Tim Biddlecombe, of the Fruit Advisory Service Team and Secretary to the National Fruit Collections Trust, added, “Over the last 20 years, growers have been adapting to earlier seasons, but it is important to understand the implications if this trend continues. Obvious changes like earlier flowering could increase the risk of damage from frost during blossom, while earlier harvest would provide English apples to consumers earlier in the year and so extend the marketing period for UK apples.”
A new cherry protection system, which the manufacturers claim can be opened and closed in minutes, is heading to European orchards having been successfully used in Chile.
Wayki Solutions says that a single worker can cover, or remove, on hectare in just 20 minutes, much less time than is required with most other systems, including automated ones. The system uses a normal hand drill to turn the winding mechanism, which in turn opens and closes the covers, which sit above the existing orchard poles.
Cristián Lopez of Wayki Europe said, “Around the world, we are experiencing more and more severe and unexpected weather conditions. This has serious implications for the fruit business as it raises the possibility of events including rain and hail damaging fruit, and high winds damaging growing infrastructure such as poles and cables. Wayki is a very exciting development because it gives growers the control to cover and uncover their orchards and vineyards in a matter of minutes in response to these events.”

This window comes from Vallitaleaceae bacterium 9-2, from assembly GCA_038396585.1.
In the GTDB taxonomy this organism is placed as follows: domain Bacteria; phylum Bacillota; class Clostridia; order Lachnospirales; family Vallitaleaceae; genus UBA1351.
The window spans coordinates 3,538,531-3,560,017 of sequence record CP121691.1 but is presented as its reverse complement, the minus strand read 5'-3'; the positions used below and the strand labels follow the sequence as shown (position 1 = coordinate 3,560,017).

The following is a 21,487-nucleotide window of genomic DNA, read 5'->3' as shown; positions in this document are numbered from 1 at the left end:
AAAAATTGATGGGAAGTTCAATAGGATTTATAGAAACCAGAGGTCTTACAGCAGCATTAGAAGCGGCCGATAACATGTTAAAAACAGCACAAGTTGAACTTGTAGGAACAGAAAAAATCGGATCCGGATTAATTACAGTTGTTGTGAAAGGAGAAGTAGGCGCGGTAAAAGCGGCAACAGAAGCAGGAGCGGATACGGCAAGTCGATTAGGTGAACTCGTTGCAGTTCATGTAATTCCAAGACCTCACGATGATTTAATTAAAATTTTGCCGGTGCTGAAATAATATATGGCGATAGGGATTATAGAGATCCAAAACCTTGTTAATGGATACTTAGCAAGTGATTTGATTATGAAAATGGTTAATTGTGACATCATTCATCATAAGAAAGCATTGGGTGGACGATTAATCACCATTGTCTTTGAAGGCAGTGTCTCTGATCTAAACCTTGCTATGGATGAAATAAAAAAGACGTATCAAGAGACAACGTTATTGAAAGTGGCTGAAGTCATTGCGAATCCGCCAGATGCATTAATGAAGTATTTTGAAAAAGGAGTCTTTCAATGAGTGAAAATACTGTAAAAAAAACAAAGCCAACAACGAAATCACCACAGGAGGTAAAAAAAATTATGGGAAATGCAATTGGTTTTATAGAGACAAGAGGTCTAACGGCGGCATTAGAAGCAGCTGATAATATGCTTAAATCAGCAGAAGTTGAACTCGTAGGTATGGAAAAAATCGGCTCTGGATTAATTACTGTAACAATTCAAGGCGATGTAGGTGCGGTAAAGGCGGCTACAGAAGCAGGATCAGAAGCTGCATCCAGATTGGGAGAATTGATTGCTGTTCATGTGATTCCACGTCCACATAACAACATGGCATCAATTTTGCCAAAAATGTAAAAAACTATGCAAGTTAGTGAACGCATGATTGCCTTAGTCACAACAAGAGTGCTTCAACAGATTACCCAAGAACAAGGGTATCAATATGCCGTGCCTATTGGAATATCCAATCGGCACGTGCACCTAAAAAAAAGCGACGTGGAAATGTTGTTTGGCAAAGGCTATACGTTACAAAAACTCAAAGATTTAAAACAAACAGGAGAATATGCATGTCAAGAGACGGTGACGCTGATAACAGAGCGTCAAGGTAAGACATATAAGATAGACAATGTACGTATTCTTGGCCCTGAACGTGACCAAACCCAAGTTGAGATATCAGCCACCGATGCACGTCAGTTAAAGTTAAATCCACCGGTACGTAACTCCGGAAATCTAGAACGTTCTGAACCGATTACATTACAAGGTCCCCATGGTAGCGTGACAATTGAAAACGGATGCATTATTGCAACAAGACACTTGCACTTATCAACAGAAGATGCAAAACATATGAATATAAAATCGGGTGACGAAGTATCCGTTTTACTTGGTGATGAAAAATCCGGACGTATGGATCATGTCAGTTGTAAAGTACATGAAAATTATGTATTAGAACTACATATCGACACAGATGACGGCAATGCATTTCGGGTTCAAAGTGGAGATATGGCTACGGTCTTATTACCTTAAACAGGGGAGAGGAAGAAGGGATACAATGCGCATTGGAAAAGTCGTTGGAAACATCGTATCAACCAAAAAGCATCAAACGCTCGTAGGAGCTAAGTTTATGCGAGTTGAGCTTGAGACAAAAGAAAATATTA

As well as cherries, the company believes that the cover system may have applications for crops including blueberries, apples and other soft fruit, and different types of cover can be fitted.
Photo Credit: pixabay
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Plums are the latest British crop to be affected by this summer’s extreme weather.
Growers from the Vale of Evesham, which held the annual Pershore Plum Festival at the end of August, have warned that the season has been around a month shorter than normal as yields were hit by fewer blossoms and a large number of swollen and split fruits.
“We’ve had all the right weather, just not in the right order,” commented Gary Farmer from Vale Landscape Heritage Trust. “Instead of an ongoing crop of different varieties at different times of the summer, this weekend will see the plum season coming to an end a month early.
“Plums are a temperamental fruit, which might be one reason their popularity had dwindled. What’s more, weather conditions have fluctuated over the last few years, which means neither the trees, the pollinators nor the growers know how to adapt.”
Photo Credit: Pexels
The post Plums are latest crop to be affected by the weather appeared first on Hort News on 30 August 2018.
As preparations for Fruit Focus on 25th July continue, the event, which is expected to connect more than 1,300 visitors to over 120 exhibitors, says it will focus on the continued evolution of the UK fruit industry as it faces climate change, Brexit, new technology and irrigation challenges.
The event will give growers the chance to see the latest innovation in water use and irrigation in the Water Efficient Technologies (WET) Centre. Opened last year, it features a fully automated Precision Irrigation Package, which has proven to reduce the use of water, fertilisers, pesticides and energy by 20% while also delivering up to a 10% increase in strawberry yields. With new abstraction licenses on the horizon, the area is sure to be popular.
Event hosts NIAB EMR will also be holding a forum looking at precision growing of soft fruit, encompassing new innovations and technologies to enhance crop productivity, resilience and quality. The ever-popular research tours will include the research vineyard, WET centre and concept pear orchard. “NIAB EMR’s showpiece demonstration feature, the WET Centre, is in its first full year of production, and we are anticipating a heavy crop of Malling™ Centenary,” comments Prof Mario Caccamo, managing director at NIAB EMR.